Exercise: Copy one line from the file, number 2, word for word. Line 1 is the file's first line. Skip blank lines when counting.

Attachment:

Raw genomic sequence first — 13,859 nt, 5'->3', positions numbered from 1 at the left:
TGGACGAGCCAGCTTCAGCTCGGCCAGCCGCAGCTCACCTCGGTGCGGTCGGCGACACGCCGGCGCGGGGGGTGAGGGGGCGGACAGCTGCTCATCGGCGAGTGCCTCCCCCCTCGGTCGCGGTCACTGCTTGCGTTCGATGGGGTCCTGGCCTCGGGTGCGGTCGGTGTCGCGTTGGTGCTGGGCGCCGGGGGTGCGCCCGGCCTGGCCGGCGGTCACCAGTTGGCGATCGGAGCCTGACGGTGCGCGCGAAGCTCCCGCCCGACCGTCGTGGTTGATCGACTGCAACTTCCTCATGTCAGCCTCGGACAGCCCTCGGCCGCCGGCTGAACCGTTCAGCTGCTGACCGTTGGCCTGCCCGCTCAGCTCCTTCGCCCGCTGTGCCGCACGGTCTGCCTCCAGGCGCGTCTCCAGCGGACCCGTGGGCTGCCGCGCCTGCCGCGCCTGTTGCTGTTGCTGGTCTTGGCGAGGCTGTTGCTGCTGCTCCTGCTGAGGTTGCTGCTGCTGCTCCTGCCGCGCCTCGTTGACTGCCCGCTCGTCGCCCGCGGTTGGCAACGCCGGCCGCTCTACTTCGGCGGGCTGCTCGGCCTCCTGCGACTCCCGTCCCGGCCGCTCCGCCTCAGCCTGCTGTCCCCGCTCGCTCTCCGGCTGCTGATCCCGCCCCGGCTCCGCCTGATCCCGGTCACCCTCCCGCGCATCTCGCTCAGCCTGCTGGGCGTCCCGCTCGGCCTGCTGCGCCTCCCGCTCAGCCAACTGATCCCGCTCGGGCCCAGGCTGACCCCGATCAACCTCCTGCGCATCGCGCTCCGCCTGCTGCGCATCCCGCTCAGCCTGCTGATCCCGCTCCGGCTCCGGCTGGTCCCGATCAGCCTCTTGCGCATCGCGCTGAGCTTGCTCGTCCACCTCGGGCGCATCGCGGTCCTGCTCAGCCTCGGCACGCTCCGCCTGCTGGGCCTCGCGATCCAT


TGGACGAGCCAGCTTCAGCTCGGCCAGCCGCAGCTCACCTCGGTGCGGTCGGCGACACGCCGGCGCGGGGGGTGAGGGGGCGGACAGCTGCTCATCGGCGAGTGCCTCCCCCCTCGGTCGCGGTCACTGCTTGCGTTCGATGGGGTCCTGGCCTCGGGTGCGGTCGGTGTCGCGTTGGTGCTGGGCGCCGGGGGTGCGCCCGGCCTGGCCGGCGGTCACCAGTTGGCGATCGGAGCCTGACGGTGCGCGCGAAGCTCCCGCCCGACCGTCGTGGTTGATCGACTGCAACTTCCTCATGTCAGCCTCGGACAGCCCTCGGCCGCCGGCTGAACCGTTCAGCTGCTGACCGTTGGCCTGCCCGCTCAGCTCCTTCGCCCGCTGTGCCGCACGGTCTGCCTCCAGGCGCGTCTCCAGCGGACCCGTGGGCTGCCGCGCCTGCCGCGCCTGTTGCTGTTGCTGGTCTTGGCGAGGCTGTTGCTGCTGCTCCTGCTGAGGTTGCTGCTGCTGCTCCTGCCGCGCCTCGTTGACTGCCCGCTCGTCGCCCGCGGTTGGCAACGCCGGCCGCTCTACTTCGGCGGGCTGCTCGGCCTCCTGCGACTCCCGTCCCGGCCGCTCCGCCTCAGCCTGCTGTCCCCGCTCGCTCTCCGGCTGCTGATCCCGCCCCGGCTCCGCCTGATCCCGGTCACCCTCCCGCGCATCTCGCTCAGCCTGCTGGGCGTCCCGCTCGGCCTGCTGCGCCTCCCGCTCAGCCAACTGATCCCGCTCGGGCCCAGGCTGACCCCGATCAACCTCCTGCGCATCGCGCTCCGCCTGCTGCGCATCCCGCTCAGCCTGCTGATCCCGCTCCGGCTCCGGCTGGTCCCGATCAGCCTCTTGCGCATCGCGCTGAGCTTGCTCGTCCACCTCGGGCGCATCGCGGTCCTGCTCAGCCTCGGCACGCTCCGCCTGCTGGGCCTCGCGATCCAT